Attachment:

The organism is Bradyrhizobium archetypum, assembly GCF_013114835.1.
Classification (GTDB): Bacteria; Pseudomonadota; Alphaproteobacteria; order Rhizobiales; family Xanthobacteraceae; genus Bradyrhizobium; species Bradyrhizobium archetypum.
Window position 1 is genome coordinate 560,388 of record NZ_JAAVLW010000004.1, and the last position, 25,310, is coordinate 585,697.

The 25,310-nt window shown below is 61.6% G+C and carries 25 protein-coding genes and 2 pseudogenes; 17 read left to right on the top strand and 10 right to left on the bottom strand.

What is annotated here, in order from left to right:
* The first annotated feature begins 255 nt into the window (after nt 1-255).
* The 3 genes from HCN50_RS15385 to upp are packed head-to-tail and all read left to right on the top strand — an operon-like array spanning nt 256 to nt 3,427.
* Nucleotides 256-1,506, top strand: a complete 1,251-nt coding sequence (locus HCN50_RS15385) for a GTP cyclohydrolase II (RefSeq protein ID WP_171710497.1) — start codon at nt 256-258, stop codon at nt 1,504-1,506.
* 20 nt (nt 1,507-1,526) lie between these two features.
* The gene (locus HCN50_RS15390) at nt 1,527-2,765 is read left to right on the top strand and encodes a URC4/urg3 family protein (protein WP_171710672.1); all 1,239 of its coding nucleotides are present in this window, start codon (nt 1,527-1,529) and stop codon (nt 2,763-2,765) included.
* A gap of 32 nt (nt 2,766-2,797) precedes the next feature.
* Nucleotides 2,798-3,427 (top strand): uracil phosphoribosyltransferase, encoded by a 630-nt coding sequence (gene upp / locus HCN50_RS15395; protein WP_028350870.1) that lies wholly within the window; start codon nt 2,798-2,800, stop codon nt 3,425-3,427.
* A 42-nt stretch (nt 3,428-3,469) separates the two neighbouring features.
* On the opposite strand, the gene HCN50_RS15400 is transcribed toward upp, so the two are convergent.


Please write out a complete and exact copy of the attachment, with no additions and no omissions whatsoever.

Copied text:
The organism is Bradyrhizobium archetypum, assembly GCF_013114835.1.
Classification (GTDB): Bacteria; Pseudomonadota; Alphaproteobacteria; order Rhizobiales; family Xanthobacteraceae; genus Bradyrhizobium; species Bradyrhizobium archetypum.
Window position 1 is genome coordinate 560,388 of record NZ_JAAVLW010000004.1, and the last position, 25,310, is coordinate 585,697.

The 25,310-nt window shown below is 61.6% G+C and carries 25 protein-coding genes and 2 pseudogenes; 17 read left to right on the top strand and 10 right to left on the bottom strand.

What is annotated here, in order from left to right:
* The first annotated feature begins 255 nt into the window (after nt 1-255).
* The 3 genes from HCN50_RS15385 to upp are packed head-to-tail and all read left to right on the top strand — an operon-like array spanning nt 256 to nt 3,427.
* Nucleotides 256-1,506, top strand: a complete 1,251-nt coding sequence (locus HCN50_RS15385) for a GTP cyclohydrolase II (RefSeq protein ID WP_171710497.1) — start codon at nt 256-258, stop codon at nt 1,504-1,506.
* 20 nt (nt 1,507-1,526) lie between these two features.
* The gene (locus HCN50_RS15390) at nt 1,527-2,765 is read left to right on the top strand and encodes a URC4/urg3 family protein (protein WP_171710672.1); all 1,239 of its coding nucleotides are present in this window, start codon (nt 1,527-1,529) and stop codon (nt 2,763-2,765) included.
* A gap of 32 nt (nt 2,766-2,797) precedes the next feature.
* Nucleotides 2,798-3,427 (top strand): uracil phosphoribosyltransferase, encoded by a 630-nt coding sequence (gene upp / locus HCN50_RS15395; protein WP_028350870.1) that lies wholly within the window; start codon nt 2,798-2,800, stop codon nt 3,425-3,427.
* A 42-nt stretch (nt 3,428-3,469) separates the two neighbouring features.
* On the opposite strand, the gene HCN50_RS15400 is transcribed toward upp, so the two are convergent.